Variation in sexual reproductive output among exotic taxa of Spartina (Poaceae).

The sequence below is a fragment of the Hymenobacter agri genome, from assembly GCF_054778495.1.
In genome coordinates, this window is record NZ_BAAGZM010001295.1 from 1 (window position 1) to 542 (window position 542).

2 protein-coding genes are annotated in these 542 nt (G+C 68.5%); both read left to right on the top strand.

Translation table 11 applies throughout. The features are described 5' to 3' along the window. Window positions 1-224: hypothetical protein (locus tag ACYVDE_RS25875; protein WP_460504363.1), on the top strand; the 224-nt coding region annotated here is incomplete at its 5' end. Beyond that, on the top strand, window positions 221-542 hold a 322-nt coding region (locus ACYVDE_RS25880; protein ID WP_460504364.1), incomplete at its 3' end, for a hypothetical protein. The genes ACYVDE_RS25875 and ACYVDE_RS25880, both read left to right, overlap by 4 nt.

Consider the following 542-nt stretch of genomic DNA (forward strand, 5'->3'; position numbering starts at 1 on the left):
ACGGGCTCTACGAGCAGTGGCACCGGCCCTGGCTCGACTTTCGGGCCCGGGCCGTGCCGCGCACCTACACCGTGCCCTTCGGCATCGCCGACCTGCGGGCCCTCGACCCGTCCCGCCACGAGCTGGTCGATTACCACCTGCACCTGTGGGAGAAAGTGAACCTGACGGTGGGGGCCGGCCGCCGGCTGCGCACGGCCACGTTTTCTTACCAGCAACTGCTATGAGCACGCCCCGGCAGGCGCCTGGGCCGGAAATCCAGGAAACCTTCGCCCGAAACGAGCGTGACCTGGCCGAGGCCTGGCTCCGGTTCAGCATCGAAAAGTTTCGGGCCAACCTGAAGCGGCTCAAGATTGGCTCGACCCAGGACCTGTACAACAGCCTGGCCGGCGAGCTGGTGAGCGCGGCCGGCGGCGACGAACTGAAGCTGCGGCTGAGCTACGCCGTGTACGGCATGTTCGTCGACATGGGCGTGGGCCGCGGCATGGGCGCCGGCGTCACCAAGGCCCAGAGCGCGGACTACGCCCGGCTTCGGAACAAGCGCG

Sexual reproduction can enhance the colonization and spread of invasive plants. We aimed to evaluate ecological factors influencing sexual reproduction and dispersal capacity of exotic Spartina taxa. Density of inflorescences, spikelets per inflorescence, percentage of spikelets with caryopses, and density of caryopses were recorded for North American S. patens, South American S. densiflora, and reciprocal hybrids of invasive S. densiflora with native S. maritima in salt marshes at the Gulf of Cádiz. For S. patens and hybrids, we also assessed pollen viability, and the percentages of reabsorbed caryopses and spikelets with all stamens exserted. For fertile S. densiflora, we evaluated plant sexual traits and characteristics of the sedimentary environment, and conducted germination experiments. We found interannual variation for reproductive traits of S. densiflora which also differed among habitats. Plants with highest inflorescence and caryopsis densities occupied low marshes and saltpans, lowest caryopsis production was in low marsh where abiotic stress was high, while viability of caryopses tended to be the highest in middle and high marshes. Our results indicate neither hybrid produced any mature caryopses, due to lack of pollen viability. However, male fitness did not explain infecundity of S. patens with ca. 80% of spikelets with all stamens exserted and pollen viability was ca. 60%. To reduce invasive spread and impact, conservation efforts to protect biodiversity should prioritize rapid eradication of Spartina hybrids before they attain sexual reproductive capacity. The removal of S. densiflora within 2 years of establishment before production of viable caryopses is strongly recommended.